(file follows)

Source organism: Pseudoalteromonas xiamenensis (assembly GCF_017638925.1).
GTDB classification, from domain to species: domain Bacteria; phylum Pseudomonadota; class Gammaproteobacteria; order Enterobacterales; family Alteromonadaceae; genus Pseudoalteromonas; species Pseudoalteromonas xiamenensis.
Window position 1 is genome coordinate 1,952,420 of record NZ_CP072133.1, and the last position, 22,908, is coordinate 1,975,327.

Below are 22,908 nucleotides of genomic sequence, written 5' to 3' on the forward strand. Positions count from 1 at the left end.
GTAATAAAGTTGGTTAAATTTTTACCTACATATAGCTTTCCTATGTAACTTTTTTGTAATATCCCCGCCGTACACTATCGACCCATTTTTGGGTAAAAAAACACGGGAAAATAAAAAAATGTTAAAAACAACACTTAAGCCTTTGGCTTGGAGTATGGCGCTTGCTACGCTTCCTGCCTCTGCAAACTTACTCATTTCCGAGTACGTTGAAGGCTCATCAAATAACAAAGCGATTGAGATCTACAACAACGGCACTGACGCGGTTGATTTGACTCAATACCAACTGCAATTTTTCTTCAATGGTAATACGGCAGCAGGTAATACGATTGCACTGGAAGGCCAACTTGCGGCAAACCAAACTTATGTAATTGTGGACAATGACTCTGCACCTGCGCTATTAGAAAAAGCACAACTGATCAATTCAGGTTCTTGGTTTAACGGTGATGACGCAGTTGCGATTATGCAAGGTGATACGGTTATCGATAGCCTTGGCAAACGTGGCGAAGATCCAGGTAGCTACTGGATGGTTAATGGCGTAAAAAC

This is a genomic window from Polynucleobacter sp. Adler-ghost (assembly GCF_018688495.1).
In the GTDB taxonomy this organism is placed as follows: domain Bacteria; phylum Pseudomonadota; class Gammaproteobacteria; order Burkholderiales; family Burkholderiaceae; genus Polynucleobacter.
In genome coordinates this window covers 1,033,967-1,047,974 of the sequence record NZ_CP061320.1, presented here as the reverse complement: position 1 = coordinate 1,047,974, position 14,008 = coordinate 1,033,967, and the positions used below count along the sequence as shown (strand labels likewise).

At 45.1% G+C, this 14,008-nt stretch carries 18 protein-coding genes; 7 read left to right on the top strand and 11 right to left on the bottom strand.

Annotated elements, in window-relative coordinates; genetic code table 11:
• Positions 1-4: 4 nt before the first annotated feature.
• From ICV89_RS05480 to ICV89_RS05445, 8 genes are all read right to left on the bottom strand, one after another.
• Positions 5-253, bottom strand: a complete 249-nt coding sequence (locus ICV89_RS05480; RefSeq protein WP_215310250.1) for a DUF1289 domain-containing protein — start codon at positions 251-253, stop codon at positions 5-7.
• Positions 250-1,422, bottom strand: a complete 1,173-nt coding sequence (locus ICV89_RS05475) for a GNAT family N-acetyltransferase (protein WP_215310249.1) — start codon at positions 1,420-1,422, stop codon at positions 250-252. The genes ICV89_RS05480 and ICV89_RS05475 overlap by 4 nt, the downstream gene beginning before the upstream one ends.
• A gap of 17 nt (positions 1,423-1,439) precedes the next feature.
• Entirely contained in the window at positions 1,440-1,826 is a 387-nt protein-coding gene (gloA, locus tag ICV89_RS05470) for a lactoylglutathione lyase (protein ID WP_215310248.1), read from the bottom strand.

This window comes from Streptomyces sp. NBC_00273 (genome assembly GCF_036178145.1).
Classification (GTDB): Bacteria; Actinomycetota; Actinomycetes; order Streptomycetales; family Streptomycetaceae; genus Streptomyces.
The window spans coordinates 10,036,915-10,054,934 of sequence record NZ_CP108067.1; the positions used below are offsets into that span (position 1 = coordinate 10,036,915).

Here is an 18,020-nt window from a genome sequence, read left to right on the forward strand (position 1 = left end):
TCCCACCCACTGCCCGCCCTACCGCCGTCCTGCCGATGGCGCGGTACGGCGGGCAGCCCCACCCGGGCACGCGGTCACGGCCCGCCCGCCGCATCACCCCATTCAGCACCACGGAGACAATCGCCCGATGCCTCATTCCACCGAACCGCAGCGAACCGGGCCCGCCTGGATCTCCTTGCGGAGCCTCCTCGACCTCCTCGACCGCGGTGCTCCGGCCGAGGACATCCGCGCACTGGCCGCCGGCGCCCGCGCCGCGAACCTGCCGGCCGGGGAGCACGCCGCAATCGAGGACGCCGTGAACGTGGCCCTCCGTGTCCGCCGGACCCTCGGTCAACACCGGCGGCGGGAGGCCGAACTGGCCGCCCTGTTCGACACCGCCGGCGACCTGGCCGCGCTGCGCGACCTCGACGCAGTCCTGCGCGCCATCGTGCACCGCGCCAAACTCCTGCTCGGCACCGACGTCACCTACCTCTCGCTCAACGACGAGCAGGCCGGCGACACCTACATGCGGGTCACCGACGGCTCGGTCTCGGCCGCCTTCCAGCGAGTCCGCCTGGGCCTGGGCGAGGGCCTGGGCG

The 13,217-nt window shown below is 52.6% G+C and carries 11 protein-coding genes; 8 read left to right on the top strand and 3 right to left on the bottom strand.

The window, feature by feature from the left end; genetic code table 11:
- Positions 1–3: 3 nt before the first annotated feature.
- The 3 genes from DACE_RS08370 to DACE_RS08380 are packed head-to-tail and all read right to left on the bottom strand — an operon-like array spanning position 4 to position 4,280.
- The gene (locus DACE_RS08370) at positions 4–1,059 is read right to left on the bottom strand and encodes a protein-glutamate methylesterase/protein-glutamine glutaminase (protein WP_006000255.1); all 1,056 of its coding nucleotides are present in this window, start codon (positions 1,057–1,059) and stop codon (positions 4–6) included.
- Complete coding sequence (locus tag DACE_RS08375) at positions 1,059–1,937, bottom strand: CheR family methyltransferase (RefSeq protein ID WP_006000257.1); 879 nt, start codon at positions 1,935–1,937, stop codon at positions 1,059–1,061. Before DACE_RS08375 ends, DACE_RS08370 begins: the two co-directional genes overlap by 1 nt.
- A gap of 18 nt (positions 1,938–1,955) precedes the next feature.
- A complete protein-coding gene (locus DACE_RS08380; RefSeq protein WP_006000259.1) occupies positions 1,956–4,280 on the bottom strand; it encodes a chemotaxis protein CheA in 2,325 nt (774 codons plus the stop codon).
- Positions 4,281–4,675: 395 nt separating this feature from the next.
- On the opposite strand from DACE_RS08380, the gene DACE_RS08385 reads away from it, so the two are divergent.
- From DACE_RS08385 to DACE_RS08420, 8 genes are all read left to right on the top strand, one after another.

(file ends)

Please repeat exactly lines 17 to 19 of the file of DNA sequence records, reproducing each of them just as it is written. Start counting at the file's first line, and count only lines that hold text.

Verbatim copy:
This window comes from Streptomyces sp. NBC_00273 (genome assembly GCF_036178145.1).
Classification (GTDB): Bacteria; Actinomycetota; Actinomycetes; order Streptomycetales; family Streptomycetaceae; genus Streptomyces.
The window spans coordinates 10,036,915-10,054,934 of sequence record NZ_CP108067.1; the positions used below are offsets into that span (position 1 = coordinate 10,036,915).